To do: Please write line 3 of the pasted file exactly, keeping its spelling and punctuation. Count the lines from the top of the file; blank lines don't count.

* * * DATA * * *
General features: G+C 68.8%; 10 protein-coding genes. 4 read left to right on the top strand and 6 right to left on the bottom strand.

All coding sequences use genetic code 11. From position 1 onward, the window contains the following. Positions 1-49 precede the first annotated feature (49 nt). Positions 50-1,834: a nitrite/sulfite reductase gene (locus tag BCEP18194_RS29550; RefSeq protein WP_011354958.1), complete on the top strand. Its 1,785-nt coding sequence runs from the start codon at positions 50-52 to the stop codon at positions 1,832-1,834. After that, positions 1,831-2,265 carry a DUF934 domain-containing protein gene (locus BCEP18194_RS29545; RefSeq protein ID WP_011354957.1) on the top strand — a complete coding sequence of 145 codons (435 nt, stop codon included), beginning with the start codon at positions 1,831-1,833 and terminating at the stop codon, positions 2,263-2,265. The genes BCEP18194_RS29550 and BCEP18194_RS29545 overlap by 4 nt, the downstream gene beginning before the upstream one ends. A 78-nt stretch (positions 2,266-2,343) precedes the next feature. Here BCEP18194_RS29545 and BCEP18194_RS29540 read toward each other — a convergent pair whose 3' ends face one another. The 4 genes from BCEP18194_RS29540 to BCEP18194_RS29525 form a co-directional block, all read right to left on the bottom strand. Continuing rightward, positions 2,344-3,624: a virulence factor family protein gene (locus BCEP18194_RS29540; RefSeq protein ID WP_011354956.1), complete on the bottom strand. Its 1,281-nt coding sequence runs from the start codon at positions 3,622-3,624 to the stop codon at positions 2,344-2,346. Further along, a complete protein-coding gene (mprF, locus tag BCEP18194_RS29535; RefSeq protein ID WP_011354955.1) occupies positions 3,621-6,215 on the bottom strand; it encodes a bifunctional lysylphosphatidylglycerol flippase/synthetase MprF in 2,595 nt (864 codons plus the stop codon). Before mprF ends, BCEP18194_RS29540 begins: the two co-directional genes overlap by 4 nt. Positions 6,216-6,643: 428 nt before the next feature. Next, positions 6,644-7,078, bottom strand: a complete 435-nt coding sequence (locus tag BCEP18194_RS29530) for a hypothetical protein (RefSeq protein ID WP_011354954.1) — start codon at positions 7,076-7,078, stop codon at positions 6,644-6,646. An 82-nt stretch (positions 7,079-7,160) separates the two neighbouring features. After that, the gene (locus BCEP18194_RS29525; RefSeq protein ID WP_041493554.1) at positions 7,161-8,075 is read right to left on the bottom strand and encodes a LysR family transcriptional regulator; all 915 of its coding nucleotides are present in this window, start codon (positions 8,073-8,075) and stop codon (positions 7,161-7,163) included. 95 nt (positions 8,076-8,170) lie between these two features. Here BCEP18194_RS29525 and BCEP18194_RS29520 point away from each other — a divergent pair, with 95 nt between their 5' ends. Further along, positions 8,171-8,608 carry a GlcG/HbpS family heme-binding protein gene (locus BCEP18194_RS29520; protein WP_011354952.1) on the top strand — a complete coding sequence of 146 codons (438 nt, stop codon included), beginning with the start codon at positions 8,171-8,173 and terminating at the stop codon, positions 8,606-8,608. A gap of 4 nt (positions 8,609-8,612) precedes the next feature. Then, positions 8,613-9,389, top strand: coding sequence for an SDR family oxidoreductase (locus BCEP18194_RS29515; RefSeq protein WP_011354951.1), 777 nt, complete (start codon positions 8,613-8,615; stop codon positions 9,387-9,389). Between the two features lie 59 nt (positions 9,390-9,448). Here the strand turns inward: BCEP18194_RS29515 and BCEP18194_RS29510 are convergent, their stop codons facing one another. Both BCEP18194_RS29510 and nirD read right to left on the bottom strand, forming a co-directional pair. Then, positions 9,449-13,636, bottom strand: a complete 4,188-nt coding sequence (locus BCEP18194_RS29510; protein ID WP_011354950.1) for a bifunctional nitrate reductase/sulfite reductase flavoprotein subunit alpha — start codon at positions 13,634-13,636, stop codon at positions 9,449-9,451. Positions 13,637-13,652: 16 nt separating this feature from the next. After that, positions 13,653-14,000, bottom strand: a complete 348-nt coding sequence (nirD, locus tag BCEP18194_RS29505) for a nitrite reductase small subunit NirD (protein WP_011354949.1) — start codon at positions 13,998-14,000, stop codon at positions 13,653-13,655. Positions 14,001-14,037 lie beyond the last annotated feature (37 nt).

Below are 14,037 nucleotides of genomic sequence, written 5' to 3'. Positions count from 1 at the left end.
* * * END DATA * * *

Below are 14,037 nucleotides of genomic sequence, written 5' to 3'. Positions count from 1 at the left end.